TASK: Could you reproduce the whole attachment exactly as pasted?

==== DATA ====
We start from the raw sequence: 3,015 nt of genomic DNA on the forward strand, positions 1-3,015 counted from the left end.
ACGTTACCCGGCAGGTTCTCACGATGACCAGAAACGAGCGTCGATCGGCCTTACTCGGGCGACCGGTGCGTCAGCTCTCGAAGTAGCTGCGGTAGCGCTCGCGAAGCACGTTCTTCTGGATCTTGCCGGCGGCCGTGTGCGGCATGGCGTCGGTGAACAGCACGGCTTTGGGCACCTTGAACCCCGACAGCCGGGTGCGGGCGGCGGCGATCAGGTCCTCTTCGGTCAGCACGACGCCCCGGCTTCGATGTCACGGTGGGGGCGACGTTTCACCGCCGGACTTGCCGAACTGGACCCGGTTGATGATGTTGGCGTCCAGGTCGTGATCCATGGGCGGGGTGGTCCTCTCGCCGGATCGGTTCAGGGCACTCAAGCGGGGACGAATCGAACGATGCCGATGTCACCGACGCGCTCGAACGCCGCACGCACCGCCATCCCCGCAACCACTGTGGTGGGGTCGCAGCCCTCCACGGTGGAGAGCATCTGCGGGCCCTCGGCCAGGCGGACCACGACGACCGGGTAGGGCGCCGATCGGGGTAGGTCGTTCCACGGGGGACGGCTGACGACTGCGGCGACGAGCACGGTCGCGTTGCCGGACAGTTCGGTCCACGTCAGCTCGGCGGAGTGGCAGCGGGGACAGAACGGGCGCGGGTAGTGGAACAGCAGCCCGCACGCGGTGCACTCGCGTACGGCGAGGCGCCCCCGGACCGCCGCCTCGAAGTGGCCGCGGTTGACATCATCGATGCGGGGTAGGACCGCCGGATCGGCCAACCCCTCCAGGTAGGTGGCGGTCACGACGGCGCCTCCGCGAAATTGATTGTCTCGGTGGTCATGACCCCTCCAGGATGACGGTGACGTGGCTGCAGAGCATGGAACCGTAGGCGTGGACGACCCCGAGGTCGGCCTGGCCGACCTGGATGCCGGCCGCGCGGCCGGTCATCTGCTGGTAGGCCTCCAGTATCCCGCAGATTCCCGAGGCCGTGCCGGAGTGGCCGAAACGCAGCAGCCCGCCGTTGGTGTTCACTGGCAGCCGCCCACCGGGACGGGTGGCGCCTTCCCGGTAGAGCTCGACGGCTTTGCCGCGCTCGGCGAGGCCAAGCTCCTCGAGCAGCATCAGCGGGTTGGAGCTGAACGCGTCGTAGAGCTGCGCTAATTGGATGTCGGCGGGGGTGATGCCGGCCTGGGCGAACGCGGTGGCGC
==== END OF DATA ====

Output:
We start from the raw sequence: 3,015 nt of genomic DNA on the forward strand, positions 1-3,015 counted from the left end.
ACGTTACCCGGCAGGTTCTCACGATGACCAGAAACGAGCGTCGATCGGCCTTACTCGGGCGACCGGTGCGTCAGCTCTCGAAGTAGCTGCGGTAGCGCTCGCGAAGCACGTTCTTCTGGATCTTGCCGGCGGCCGTGTGCGGCATGGCGTCGGTGAACAGCACGGCTTTGGGCACCTTGAACCCCGACAGCCGGGTGCGGGCGGCGGCGATCAGGTCCTCTTCGGTCAGCACGACGCCCCGGCTTCGATGTCACGGTGGGGGCGACGTTTCACCGCCGGACTTGCCGAACTGGACCCGGTTGATGATGTTGGCGTCCAGGTCGTGATCCATGGGCGGGGTGGTCCTCTCGCCGGATCGGTTCAGGGCACTCAAGCGGGGACGAATCGAACGATGCCGATGTCACCGACGCGCTCGAACGCCGCACGCACCGCCATCCCCGCAACCACTGTGGTGGGGTCGCAGCCCTCCACGGTGGAGAGCATCTGCGGGCCCTCGGCCAGGCGGACCACGACGACCGGGTAGGGCGCCGATCGGGGTAGGTCGTTCCACGGGGGACGGCTGACGACTGCGGCGACGAGCACGGTCGCGTTGCCGGACAGTTCGGTCCACGTCAGCTCGGCGGAGTGGCAGCGGGGACAGAACGGGCGCGGGTAGTGGAACAGCAGCCCGCACGCGGTGCACTCGCGTACGGCGAGGCGCCCCCGGACCGCCGCCTCGAAGTGGCCGCGGTTGACATCATCGATGCGGGGTAGGACCGCCGGATCGGCCAACCCCTCCAGGTAGGTGGCGGTCACGACGGCGCCTCCGCGAAATTGATTGTCTCGGTGGTCATGACCCCTCCAGGATGACGGTGACGTGGCTGCAGAGCATGGAACCGTAGGCGTGGACGACCCCGAGGTCGGCCTGGCCGACCTGGATGCCGGCCGCGCGGCCGGTCATCTGCTGGTAGGCCTCCAGTATCCCGCAGATTCCCGAGGCCGTGCCGGAGTGGCCGAAACGCAGCAGCCCGCCGTTGGTGTTCACTGGCAGCCGCCCACCGGGACGGGTGGCGCCTTCCCGGTAGAGCTCGACGGCTTTGCCGCGCTCGGCGAGGCCAAGCTCCTCGAGCAGCATCAGCGGGTTGGAGCTGAACGCGTCGTAGAGCTGCGCTAATTGGATGTCGGCGGGGGTGATGCCGGCCTGGGCGAACGCGGTGGCGC